I’m not sure that experience is something that can be explained in words. I think you might have to have a taste of it to begin to understand! I have these tiny moments of insight and then I get caught up in the drama again and become consumed with what this personality wants in this lifetime, that very limited mindset.

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  • Namaskāra Aamba! This is the first time that I have read a scripture in your blog. I’ve progressed to the point that I must start including this information as part of my studies. I’m still reading the “Mandala of Indic Studies” and “Brahman: The Many Forms of the One Formless.” Last night, I started reading Frawley’s “Science of the Sacred.” I’m approaching the point where I will stop reading so much contemporary material ABOUT SD and start including readings of scripture. That now includes your scripture posts!

    Reading this post, I’m left feeling with acknowledgement of a struggle I’ve had the last 21 years to better control my senses, since I went vegetarian. It is really hard. There seems to be something missing, and the scriptures/sacred writings might provide the information for me to fill that in and help with better control over my senses.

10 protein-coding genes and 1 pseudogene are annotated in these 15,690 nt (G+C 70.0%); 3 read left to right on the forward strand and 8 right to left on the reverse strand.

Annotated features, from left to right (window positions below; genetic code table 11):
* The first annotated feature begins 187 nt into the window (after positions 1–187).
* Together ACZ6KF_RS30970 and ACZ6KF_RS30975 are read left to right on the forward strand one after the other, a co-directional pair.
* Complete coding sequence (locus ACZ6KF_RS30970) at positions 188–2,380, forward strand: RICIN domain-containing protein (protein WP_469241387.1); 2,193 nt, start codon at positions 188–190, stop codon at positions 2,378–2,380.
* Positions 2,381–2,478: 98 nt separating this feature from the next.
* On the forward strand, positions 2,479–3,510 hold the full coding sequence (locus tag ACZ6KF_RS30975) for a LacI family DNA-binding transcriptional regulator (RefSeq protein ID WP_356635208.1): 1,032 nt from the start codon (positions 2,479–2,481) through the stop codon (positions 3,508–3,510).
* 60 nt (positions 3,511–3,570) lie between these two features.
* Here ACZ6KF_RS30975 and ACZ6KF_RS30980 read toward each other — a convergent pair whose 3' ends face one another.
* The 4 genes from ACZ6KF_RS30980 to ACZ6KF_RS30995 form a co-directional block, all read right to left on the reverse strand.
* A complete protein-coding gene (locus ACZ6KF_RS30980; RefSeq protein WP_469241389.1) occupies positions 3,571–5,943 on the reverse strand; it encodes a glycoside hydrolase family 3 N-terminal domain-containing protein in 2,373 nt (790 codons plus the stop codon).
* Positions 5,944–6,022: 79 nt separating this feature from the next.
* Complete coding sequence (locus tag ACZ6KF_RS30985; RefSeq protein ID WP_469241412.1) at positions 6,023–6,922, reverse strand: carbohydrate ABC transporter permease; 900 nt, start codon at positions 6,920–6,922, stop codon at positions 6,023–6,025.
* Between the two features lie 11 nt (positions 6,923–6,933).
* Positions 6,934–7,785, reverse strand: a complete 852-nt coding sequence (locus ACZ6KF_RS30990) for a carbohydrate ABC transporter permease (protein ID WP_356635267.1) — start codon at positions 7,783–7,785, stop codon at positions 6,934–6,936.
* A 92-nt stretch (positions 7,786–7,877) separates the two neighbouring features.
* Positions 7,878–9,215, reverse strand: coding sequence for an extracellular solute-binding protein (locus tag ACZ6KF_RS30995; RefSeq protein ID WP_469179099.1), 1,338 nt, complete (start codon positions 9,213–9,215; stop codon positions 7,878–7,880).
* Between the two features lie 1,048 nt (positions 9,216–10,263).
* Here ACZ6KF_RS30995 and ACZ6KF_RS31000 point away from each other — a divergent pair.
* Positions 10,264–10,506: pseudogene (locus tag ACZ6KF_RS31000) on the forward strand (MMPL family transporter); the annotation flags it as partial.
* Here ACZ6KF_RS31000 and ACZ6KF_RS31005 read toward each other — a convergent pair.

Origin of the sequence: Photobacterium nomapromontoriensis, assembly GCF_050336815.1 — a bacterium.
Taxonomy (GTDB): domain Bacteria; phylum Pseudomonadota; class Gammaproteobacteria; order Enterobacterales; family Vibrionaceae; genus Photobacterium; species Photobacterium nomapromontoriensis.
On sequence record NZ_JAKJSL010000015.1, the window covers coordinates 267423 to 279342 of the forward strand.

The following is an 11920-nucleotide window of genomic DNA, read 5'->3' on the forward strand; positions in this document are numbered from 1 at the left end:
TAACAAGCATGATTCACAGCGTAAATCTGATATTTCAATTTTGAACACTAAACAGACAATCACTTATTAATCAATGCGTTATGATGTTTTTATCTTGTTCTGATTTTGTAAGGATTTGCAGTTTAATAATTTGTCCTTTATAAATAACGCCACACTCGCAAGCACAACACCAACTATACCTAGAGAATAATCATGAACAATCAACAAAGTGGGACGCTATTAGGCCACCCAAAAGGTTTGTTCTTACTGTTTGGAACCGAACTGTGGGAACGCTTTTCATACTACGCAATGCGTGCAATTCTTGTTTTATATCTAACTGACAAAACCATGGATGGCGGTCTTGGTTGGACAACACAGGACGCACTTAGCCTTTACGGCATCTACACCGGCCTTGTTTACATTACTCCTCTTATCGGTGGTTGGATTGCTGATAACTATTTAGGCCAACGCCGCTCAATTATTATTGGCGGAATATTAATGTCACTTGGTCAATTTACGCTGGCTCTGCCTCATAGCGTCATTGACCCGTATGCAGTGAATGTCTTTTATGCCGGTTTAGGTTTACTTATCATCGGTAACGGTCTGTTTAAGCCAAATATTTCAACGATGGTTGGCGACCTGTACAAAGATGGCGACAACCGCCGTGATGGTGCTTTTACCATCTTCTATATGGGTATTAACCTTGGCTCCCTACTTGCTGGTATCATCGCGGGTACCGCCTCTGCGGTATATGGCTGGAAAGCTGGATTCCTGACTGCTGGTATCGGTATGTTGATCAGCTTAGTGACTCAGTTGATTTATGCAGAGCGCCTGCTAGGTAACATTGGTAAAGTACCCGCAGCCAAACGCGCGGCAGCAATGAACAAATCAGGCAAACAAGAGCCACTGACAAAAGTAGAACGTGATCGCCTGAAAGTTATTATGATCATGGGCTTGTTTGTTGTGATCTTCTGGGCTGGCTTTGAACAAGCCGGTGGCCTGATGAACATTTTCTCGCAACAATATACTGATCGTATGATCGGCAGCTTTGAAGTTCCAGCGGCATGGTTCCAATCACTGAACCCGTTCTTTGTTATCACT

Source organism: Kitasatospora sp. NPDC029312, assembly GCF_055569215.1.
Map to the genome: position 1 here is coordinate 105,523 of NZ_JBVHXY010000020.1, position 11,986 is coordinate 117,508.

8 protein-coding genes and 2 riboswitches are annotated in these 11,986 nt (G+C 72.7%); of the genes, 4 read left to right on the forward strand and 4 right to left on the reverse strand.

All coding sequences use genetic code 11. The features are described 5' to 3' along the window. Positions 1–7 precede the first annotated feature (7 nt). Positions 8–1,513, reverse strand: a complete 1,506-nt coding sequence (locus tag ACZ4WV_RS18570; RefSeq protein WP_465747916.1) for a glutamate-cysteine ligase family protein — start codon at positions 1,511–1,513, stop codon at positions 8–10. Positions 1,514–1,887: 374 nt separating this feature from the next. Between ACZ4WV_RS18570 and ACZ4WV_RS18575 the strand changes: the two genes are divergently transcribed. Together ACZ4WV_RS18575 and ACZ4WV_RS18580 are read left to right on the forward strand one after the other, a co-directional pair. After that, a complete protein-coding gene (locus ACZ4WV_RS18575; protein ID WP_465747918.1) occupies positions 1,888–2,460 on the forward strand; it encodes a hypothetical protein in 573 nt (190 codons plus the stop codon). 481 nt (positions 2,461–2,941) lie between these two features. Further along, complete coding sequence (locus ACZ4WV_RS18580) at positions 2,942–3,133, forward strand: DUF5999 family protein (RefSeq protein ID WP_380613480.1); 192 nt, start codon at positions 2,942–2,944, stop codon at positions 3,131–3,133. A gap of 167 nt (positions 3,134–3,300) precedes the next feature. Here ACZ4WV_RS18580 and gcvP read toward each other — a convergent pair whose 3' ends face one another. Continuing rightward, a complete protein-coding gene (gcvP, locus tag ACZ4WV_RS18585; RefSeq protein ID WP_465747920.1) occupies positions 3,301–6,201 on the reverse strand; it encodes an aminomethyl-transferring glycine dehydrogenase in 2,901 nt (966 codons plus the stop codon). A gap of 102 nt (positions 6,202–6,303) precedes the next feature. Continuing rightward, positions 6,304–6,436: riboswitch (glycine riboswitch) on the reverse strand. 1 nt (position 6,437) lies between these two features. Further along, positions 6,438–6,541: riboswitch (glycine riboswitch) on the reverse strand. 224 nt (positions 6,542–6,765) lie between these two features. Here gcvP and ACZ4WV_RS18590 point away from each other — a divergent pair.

One area that is hard is taste. When I get bored or I’m in a place where I don’t want to be (working at the faire in a meat kitchen, for instance), I tend to want to eat something dirty (I mean dirty by being cooked with oils, fried, even spiced with little fresh greens, and I mean this strictly from a vegan standpoint; I simply will not do animal products), even though I know it’s not good for me.

    Another one is sight – I tend to want to watch Bollywood movies because I don’t get out much, as I live on the road and hardly run into people like myself. Now, I seem to want to watch Bollywood movies only and nothing much else. There is a couple of shows I watch from over five years ago, but as soon as they have their final finale, that is it.

    I seem to have gotten control over my hearing sense, as I don’t seem to feel a need to listen to music very much, though when I do hear it in the movies, it comes and goes like a cloud in the sky, as opposed to locking on it, tracking the music, and playing it 8 hours a day over and over for maybe 3 or 4 months without exhaustion. I used to do this all the time, and it wasn’t until the last year-plus that this started to go away. About five years ago, I stopped listening to music in a vehicle. I have gone on trips ranging upwards of 3,000 miles, and I won’t even have my hearing aids turned on while driving. This is how I drive when I have to driving anything over 5-10 minutes. It is completely quiet… I am GLAD that I can simply turn off the sounds of the outside when I’m trying to read while someone is mowing next to me.


  • Sankhya Yog

    It is all About Sankhya

  • Sankhya Yog

    Lord krishna have described his philosophy as ‘SANKHYA -YOG’ , which somehow is based on sankhya theory